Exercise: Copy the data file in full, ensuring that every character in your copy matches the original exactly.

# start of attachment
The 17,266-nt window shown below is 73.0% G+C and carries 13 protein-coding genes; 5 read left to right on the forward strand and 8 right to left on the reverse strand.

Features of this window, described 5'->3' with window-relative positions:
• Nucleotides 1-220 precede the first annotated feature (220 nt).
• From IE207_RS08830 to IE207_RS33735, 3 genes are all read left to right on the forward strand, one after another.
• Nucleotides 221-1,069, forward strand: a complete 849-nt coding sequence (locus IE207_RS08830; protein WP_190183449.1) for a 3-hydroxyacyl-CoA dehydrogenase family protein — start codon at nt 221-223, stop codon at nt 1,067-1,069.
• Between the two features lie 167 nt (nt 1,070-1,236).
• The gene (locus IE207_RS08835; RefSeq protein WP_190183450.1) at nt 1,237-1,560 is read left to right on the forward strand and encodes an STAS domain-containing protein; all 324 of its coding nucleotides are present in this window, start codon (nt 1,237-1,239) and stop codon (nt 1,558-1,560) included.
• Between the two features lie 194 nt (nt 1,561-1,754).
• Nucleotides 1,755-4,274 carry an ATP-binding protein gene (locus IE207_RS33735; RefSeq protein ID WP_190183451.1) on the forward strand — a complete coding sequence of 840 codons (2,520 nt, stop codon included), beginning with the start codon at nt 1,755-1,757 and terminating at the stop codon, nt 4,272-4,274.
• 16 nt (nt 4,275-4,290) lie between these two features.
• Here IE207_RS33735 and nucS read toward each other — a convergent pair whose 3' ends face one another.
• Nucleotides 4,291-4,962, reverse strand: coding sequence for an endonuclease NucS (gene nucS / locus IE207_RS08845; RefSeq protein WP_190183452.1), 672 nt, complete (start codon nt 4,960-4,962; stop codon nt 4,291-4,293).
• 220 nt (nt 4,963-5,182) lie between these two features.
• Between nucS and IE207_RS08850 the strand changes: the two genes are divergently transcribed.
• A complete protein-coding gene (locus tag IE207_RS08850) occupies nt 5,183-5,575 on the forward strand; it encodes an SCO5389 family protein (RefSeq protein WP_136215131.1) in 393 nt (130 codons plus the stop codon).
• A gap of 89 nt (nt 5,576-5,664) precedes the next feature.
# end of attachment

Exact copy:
The 17,266-nt window shown below is 73.0% G+C and carries 13 protein-coding genes; 5 read left to right on the forward strand and 8 right to left on the reverse strand.

Features of this window, described 5'->3' with window-relative positions:
• Nucleotides 1-220 precede the first annotated feature (220 nt).
• From IE207_RS08830 to IE207_RS33735, 3 genes are all read left to right on the forward strand, one after another.
• Nucleotides 221-1,069, forward strand: a complete 849-nt coding sequence (locus IE207_RS08830; protein WP_190183449.1) for a 3-hydroxyacyl-CoA dehydrogenase family protein — start codon at nt 221-223, stop codon at nt 1,067-1,069.
• Between the two features lie 167 nt (nt 1,070-1,236).
• The gene (locus IE207_RS08835; RefSeq protein WP_190183450.1) at nt 1,237-1,560 is read left to right on the forward strand and encodes an STAS domain-containing protein; all 324 of its coding nucleotides are present in this window, start codon (nt 1,237-1,239) and stop codon (nt 1,558-1,560) included.
• Between the two features lie 194 nt (nt 1,561-1,754).
• Nucleotides 1,755-4,274 carry an ATP-binding protein gene (locus IE207_RS33735; RefSeq protein ID WP_190183451.1) on the forward strand — a complete coding sequence of 840 codons (2,520 nt, stop codon included), beginning with the start codon at nt 1,755-1,757 and terminating at the stop codon, nt 4,272-4,274.
• 16 nt (nt 4,275-4,290) lie between these two features.
• Here IE207_RS33735 and nucS read toward each other — a convergent pair whose 3' ends face one another.
• Nucleotides 4,291-4,962, reverse strand: coding sequence for an endonuclease NucS (gene nucS / locus IE207_RS08845; RefSeq protein WP_190183452.1), 672 nt, complete (start codon nt 4,960-4,962; stop codon nt 4,291-4,293).
• 220 nt (nt 4,963-5,182) lie between these two features.
• Between nucS and IE207_RS08850 the strand changes: the two genes are divergently transcribed.
• A complete protein-coding gene (locus tag IE207_RS08850) occupies nt 5,183-5,575 on the forward strand; it encodes an SCO5389 family protein (RefSeq protein WP_136215131.1) in 393 nt (130 codons plus the stop codon).
• A gap of 89 nt (nt 5,576-5,664) precedes the next feature.